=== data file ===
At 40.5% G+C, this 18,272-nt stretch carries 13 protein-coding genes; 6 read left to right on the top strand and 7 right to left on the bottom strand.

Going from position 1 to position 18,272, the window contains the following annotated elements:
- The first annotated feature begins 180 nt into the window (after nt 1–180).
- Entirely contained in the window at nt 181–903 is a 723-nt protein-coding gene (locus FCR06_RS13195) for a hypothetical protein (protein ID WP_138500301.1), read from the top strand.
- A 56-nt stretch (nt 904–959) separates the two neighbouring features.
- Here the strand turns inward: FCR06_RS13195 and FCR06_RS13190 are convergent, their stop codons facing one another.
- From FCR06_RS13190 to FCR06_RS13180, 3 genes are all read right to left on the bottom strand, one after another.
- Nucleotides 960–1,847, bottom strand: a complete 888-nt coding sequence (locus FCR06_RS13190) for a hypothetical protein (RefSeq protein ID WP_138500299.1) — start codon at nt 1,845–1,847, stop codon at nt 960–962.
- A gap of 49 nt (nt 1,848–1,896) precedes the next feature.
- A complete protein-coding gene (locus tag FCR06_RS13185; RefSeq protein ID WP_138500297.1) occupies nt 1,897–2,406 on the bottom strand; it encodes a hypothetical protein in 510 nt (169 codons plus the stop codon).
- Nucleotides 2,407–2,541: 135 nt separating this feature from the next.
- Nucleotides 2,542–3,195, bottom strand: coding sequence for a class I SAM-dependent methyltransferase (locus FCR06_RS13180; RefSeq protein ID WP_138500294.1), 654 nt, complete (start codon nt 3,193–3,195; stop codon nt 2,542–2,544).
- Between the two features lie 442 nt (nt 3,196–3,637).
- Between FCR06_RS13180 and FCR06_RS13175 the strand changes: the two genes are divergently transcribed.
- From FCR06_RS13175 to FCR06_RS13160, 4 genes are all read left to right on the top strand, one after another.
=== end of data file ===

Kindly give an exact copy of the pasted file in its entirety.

At 40.5% G+C, this 18,272-nt stretch carries 13 protein-coding genes; 6 read left to right on the top strand and 7 right to left on the bottom strand.

Going from position 1 to position 18,272, the window contains the following annotated elements:
- The first annotated feature begins 180 nt into the window (after nt 1–180).
- Entirely contained in the window at nt 181–903 is a 723-nt protein-coding gene (locus FCR06_RS13195) for a hypothetical protein (protein ID WP_138500301.1), read from the top strand.
- A 56-nt stretch (nt 904–959) separates the two neighbouring features.
- Here the strand turns inward: FCR06_RS13195 and FCR06_RS13190 are convergent, their stop codons facing one another.
- From FCR06_RS13190 to FCR06_RS13180, 3 genes are all read right to left on the bottom strand, one after another.
- Nucleotides 960–1,847, bottom strand: a complete 888-nt coding sequence (locus FCR06_RS13190) for a hypothetical protein (RefSeq protein ID WP_138500299.1) — start codon at nt 1,845–1,847, stop codon at nt 960–962.
- A gap of 49 nt (nt 1,848–1,896) precedes the next feature.
- A complete protein-coding gene (locus tag FCR06_RS13185; RefSeq protein ID WP_138500297.1) occupies nt 1,897–2,406 on the bottom strand; it encodes a hypothetical protein in 510 nt (169 codons plus the stop codon).
- Nucleotides 2,407–2,541: 135 nt separating this feature from the next.
- Nucleotides 2,542–3,195, bottom strand: coding sequence for a class I SAM-dependent methyltransferase (locus FCR06_RS13180; RefSeq protein ID WP_138500294.1), 654 nt, complete (start codon nt 3,193–3,195; stop codon nt 2,542–2,544).
- Between the two features lie 442 nt (nt 3,196–3,637).
- Between FCR06_RS13180 and FCR06_RS13175 the strand changes: the two genes are divergently transcribed.
- From FCR06_RS13175 to FCR06_RS13160, 4 genes are all read left to right on the top strand, one after another.